43. 43.

    Cheeptham, N. & Saiz-Jimenez, C. New sources of antibiotics: caves. Antibiotics: Current Innovations and Future Trends, 213–227 (2015).

  44. 44.

    Suksaard, P., Pathom-aree, W. & Duangmal, K. Diversity and plant growth promoting activities of actinomycetes from mangroves. Chiang Mai J Sci 44, 1210–1223 (2017).

  45. 45.

    Ruttanasutja, P. & Pathom-aree, W. Selective isolation of cultivable actinomycetes from thai coastal marine sediment. Chiang Mai J Sci 42, 88–103 (2015).

  46. 46.

    Wu, P. et al. Bacterial communities in the rhizospheres of three mangrove tree species from Beilun Estuary, China. Plos One 11, (2016).

  47. 47.

    Lo, J. R., Lang, J. M., Darling, A. E., Eisen, J. A. & Coil, D. A. Draft genome sequence of an actinobacterium, Brachybacterium muris strain UCD-AY4. Genome announc 1, e00086–00013 (2013).

  48. 48.

    Kim, M., Oh, H.-S., Park, S.-C. & Chun, J. Towards a taxonomic coherence between average nucleotide identity and 16S rRNA gene sequence similarity for species demarcation of prokaryotes. Int. J. Syst. Evol. Microbiol 64, 346–351, (2014).

  49. 49.

    Kim, M., Oh, H. S., Park, S. C. & Chun, J. Towards a taxonomic coherence between average nucleotide identity and 16S rRNA gene sequence similarity for species demarcation of prokaryotes. Int. J. Syst. Evol. Microbiol 64, 1825–1825, (2014).

  50. 50.

    Ramasamy, D. et al. A polyphasic strategy incorporating genomic data for the taxonomic description of novel bacterial species. Int. J. Syst. Evol. Microbiol 64, 384–391, (2014).

  51. 51.

    Komatsu, M. et al. Engineered Streptomyces avermitilis host for heterologous expression of biosynthetic gene cluster for secondary metabolites. ACS Synth Biol 2, 384–396, (2013).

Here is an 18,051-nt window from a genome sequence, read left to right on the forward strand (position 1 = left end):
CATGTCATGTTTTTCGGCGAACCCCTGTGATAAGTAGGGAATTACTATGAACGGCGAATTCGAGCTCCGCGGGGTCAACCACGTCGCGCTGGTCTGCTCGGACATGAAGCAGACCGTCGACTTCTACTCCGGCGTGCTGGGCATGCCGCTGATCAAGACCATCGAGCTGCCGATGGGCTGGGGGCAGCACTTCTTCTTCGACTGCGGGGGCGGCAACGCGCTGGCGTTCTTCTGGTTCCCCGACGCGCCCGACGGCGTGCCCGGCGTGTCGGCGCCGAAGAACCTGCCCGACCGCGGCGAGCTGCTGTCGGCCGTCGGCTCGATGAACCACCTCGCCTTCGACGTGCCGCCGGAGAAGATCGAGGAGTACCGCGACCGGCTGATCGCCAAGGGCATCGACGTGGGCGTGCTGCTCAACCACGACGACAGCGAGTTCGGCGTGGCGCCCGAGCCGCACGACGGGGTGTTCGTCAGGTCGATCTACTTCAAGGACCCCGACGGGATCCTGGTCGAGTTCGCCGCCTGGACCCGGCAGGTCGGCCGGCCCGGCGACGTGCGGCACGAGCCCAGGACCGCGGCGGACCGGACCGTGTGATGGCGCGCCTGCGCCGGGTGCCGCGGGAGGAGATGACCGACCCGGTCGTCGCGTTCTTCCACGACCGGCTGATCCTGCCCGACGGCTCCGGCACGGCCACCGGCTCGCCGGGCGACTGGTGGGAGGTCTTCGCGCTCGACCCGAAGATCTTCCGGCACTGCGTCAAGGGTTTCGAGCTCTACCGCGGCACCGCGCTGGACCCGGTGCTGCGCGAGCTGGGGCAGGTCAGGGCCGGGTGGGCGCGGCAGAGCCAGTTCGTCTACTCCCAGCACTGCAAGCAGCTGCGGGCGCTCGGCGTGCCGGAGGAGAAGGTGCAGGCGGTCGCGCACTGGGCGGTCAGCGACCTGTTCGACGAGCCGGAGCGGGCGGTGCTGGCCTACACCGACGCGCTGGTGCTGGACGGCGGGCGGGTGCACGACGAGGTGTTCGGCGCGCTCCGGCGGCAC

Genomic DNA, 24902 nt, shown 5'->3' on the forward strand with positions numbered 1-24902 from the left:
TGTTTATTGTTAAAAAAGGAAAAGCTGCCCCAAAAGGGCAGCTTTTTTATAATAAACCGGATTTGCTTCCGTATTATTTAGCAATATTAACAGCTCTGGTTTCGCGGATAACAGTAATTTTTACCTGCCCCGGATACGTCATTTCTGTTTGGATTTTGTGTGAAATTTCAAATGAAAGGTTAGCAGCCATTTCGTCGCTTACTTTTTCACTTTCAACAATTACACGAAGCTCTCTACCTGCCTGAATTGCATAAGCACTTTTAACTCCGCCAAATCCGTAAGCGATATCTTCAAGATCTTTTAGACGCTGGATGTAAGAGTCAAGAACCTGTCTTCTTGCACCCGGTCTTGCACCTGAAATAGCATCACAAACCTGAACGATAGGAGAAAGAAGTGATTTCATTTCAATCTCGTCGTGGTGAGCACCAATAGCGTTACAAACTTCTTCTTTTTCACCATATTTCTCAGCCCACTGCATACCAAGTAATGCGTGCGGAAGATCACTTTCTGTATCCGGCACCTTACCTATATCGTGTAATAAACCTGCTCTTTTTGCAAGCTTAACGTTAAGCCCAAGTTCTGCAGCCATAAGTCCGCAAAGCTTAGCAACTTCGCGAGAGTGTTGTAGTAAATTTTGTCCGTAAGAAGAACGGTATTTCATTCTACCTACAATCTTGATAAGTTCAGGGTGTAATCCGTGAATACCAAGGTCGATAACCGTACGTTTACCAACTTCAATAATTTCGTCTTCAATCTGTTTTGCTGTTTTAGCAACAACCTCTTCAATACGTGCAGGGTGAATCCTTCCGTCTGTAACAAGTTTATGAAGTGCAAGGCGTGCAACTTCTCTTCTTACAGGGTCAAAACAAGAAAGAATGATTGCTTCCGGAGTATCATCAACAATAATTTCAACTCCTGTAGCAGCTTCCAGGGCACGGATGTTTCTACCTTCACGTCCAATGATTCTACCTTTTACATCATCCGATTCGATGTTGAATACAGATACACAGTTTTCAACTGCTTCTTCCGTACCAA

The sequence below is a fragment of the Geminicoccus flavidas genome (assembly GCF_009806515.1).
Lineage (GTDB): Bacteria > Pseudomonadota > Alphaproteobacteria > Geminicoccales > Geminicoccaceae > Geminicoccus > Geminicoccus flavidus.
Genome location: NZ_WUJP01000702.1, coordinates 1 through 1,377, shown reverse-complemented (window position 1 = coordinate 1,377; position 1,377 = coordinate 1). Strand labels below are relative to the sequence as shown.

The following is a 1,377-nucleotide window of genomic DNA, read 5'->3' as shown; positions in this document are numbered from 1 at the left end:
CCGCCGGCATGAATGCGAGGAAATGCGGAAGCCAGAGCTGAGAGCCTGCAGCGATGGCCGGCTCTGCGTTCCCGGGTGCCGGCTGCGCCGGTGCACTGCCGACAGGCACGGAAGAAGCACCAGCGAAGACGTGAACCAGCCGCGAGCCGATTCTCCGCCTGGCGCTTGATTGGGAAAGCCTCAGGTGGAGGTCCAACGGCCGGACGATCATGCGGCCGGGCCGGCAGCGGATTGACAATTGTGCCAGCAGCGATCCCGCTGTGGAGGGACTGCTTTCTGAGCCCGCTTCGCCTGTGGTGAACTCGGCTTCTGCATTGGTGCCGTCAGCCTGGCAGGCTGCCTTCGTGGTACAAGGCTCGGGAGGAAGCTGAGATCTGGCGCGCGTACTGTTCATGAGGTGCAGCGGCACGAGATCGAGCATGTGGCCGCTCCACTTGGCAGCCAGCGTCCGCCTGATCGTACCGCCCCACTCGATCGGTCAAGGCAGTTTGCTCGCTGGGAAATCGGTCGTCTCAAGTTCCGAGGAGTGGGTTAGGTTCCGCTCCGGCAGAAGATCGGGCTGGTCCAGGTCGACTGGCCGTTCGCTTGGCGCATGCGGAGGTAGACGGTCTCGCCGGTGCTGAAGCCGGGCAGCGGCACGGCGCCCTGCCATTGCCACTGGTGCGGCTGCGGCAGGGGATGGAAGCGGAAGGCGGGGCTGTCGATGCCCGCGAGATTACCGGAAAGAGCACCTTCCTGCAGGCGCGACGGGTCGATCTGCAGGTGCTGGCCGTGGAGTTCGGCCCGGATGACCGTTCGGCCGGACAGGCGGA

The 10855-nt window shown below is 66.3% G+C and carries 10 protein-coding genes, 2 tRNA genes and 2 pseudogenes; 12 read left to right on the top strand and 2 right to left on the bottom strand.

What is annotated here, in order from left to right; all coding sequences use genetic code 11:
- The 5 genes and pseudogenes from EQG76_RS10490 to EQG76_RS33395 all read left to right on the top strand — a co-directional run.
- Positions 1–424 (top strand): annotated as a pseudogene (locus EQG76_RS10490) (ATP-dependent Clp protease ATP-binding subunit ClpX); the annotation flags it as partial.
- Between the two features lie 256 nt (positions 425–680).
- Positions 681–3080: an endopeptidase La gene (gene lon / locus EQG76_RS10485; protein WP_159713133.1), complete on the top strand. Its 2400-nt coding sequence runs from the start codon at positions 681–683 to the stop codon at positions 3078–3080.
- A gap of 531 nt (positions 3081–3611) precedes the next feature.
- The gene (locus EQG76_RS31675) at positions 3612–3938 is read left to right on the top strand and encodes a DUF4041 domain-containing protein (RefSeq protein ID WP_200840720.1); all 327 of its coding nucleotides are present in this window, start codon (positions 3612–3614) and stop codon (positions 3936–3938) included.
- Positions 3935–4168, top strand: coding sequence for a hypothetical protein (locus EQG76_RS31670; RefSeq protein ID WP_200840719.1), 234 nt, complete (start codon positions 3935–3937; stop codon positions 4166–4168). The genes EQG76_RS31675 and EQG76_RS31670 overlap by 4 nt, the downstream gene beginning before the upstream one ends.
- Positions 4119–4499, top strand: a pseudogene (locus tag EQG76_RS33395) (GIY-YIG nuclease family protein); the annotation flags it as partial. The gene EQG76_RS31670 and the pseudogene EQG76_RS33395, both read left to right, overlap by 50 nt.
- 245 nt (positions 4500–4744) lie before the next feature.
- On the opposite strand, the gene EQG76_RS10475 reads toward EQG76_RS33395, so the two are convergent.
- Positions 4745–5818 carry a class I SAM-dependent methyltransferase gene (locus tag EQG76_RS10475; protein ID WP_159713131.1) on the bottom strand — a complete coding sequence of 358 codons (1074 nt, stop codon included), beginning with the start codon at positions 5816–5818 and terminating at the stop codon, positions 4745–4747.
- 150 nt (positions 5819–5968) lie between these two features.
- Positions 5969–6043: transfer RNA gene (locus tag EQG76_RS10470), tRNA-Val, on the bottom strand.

52. 52.

    Oliynyk, M. et al. Complete genome sequence of the erythromycin-producing bacterium Saccharopolyspora erythraea NRRL23338. Nat Biotechnol 25, 447–453, (2007).

  53. 53.

    Liu, Z. et al. Analysis of miRNA expression profiling in human macrophages responding to Mycobacterium infection: induction of the immune regulator miR-146a. J Infection 68, 553–561, (2014).

  54. 54.

    Stragier, P., Hermans, K., Stinear, T. & Portaels, F. First report of a mycolactone-producing Mycobacterium infection in fish agriculture in Belgium. Fems Microbiol Lett 286, 93–95, (2008).

  55. 55.

    Yotsu, R. R., Nakanaga, K., Hoshino, Y., Suzuki, K. & Ishii, N. Buruli ulcer and current situation in Japan: a new emerging cutaneous Mycobacterium infection. J Dermatol 39, 587–593, (2012).

  56. 56.

    Corre, C. & Lowden, P. A. S. The first biosynthetic studies of the azinomycins: acetate incorporation into azinomycin B. Chem Commun, 990–991, (2004).

  57. 57.

    Flatt, P. M. & Mahmud, T. Biosynthesis of aminocyclitol-aminoglycoside antibiotics and related compounds. Nat Prod Rep 24, 358–392, (2007).

  58. 58.

    Igarashi, Y. et al. Maklamicin, an antibacterial polyketide from an endophytic Micromonospora sp. J Nat Prod 74, 670–674, (2011).

  59. 59.

    Tao, W. et al. A genomics-led approach to deciphering the mechanism of thiotetronate antibiotic biosynthesis. Chem Sci 7, 376–385, (2016).

  60. 60.

    Mocek, U. et al. Biosynthesis of the modified peptide antibiotic nosiheptide in. Streptomyces-Actuosus. J Am Chem Soc 115, 7557–7568, (1993).

  61. 61.

    Igarahi, M. et al. Caprazamycin B, a novel anti-tuberculosis antibiotic, from Streptomyces sp. J Antibiot 56, 580–583, (2003).

  62. 62.

    Omura, S., Kitao, C., Tanaka, H., Oiwa, R. & Takahashi, Y. A new antibiotic,, asukamycin, produced by. Streptomyces. J Antibiot 29, 876–881 (1976).

  63. 63.

    Rui, Z. et al. Biochemical and genetic insights into asukamycin biosynthesis. J Biol Chem 285, 24915–24924, (2010).